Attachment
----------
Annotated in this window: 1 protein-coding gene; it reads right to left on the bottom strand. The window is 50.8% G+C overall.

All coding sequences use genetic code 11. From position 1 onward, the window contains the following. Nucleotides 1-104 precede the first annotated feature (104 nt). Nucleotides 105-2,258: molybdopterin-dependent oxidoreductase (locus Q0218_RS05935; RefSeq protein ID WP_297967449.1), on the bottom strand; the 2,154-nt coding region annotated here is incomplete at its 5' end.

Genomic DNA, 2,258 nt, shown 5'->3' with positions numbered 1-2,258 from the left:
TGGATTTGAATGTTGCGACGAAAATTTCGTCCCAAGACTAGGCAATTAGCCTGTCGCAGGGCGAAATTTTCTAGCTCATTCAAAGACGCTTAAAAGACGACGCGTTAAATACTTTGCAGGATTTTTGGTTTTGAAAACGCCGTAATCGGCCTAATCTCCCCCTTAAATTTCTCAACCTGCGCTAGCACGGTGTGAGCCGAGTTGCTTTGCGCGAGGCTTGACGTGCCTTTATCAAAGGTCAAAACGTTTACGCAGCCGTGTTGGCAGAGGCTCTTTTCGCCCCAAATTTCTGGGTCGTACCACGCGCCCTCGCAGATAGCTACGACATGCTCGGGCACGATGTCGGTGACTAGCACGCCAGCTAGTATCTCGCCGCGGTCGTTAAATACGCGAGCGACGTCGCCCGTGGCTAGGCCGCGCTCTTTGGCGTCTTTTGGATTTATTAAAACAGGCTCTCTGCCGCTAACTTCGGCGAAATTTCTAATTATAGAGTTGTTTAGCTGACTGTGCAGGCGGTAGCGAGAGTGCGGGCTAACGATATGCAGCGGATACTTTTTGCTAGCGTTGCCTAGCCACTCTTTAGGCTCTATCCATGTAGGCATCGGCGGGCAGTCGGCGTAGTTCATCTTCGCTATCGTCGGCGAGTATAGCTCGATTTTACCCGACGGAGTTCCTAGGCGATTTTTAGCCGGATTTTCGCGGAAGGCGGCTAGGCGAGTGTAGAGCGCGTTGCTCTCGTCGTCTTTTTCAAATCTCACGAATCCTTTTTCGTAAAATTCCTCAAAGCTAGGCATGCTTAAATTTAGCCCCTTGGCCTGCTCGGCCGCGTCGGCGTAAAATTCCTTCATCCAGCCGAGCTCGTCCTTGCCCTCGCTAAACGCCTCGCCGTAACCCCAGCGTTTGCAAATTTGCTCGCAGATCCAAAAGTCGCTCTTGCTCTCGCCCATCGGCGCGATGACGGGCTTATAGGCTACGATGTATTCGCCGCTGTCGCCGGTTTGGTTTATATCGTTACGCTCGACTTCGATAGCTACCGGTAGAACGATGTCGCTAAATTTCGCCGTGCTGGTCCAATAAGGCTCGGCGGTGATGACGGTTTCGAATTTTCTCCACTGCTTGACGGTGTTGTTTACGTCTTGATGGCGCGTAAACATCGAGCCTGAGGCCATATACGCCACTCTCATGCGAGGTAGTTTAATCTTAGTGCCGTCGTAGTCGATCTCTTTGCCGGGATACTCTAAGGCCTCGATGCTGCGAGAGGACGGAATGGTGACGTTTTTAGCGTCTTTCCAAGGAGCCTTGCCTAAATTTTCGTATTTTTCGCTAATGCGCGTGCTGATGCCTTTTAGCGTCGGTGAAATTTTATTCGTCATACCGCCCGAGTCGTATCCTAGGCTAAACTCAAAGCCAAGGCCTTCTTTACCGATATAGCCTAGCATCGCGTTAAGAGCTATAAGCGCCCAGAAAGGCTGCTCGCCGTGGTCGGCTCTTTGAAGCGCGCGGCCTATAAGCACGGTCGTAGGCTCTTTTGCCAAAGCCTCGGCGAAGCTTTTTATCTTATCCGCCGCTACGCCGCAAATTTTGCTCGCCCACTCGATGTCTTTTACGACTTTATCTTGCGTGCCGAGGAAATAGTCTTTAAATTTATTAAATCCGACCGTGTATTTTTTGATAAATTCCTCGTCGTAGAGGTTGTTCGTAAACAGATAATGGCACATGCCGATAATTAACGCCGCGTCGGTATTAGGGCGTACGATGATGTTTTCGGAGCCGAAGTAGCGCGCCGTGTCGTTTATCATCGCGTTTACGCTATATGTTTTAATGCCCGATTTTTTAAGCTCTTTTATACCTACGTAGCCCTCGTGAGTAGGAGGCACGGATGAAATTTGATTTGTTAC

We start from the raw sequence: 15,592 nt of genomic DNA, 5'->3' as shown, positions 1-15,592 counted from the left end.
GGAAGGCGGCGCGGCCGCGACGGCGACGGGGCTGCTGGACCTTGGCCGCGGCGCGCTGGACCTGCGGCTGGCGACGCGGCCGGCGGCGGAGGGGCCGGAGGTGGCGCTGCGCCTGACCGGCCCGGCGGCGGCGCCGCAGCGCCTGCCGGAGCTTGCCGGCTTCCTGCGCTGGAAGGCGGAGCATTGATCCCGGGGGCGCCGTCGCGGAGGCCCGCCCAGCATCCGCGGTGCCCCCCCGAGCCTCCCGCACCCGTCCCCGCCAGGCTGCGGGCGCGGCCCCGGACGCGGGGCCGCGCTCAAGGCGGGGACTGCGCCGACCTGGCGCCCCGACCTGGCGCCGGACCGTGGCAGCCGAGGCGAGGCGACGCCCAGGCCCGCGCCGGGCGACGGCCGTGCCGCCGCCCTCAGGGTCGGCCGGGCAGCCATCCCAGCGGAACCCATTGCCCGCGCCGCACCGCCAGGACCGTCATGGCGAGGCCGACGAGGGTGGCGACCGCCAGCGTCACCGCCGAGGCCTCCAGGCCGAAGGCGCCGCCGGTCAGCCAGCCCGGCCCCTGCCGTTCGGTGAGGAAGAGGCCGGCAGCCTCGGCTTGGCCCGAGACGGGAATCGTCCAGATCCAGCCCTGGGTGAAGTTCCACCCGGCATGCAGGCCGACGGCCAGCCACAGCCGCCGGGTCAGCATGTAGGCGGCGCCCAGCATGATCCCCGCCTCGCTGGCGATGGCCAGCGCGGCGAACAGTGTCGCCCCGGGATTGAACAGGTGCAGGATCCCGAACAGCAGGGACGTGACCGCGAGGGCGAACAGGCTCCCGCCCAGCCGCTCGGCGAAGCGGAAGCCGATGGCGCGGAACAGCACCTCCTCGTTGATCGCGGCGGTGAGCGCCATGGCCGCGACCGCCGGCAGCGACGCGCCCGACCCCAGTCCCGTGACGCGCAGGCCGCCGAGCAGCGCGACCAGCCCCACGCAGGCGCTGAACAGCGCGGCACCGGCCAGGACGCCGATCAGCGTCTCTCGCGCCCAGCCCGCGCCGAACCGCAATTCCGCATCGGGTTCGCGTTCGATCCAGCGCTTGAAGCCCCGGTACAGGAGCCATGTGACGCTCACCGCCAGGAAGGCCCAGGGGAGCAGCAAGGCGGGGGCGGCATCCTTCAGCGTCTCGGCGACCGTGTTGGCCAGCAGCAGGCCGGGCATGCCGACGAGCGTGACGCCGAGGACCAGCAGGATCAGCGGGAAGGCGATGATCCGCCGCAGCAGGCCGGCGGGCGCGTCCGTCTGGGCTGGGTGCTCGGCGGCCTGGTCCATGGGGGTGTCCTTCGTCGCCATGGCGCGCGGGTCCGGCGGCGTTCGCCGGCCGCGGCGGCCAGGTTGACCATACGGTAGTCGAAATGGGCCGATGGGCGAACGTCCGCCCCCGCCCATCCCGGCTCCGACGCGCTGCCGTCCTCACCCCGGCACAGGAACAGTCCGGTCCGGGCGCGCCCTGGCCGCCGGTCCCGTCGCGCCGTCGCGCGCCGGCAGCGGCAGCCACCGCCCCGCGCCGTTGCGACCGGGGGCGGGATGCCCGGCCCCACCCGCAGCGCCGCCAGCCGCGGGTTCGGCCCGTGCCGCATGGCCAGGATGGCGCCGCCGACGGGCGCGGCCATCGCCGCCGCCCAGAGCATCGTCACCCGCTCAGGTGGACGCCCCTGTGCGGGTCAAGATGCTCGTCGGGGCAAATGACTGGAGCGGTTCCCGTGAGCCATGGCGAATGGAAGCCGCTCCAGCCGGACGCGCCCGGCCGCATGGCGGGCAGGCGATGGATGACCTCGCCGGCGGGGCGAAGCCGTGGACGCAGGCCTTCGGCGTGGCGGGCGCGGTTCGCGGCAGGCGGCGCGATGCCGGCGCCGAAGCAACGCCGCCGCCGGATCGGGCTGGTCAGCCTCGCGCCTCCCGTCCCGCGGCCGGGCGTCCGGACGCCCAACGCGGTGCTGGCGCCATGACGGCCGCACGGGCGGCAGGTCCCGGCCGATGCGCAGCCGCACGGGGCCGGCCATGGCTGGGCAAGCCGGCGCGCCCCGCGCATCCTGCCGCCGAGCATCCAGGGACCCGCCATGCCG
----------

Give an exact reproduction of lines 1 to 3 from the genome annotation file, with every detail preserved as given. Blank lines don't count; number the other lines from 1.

Annotated in this window: 1 protein-coding gene; it reads right to left on the bottom strand. The window is 50.8% G+C overall.

All coding sequences use genetic code 11. From position 1 onward, the window contains the following. Nucleotides 1-104 precede the first annotated feature (104 nt). Nucleotides 105-2,258: molybdopterin-dependent oxidoreductase (locus Q0218_RS05935; RefSeq protein ID WP_297967449.1), on the bottom strand; the 2,154-nt coding region annotated here is incomplete at its 5' end.

Genomic DNA, 2,258 nt, shown 5'->3' with positions numbered 1-2,258 from the left: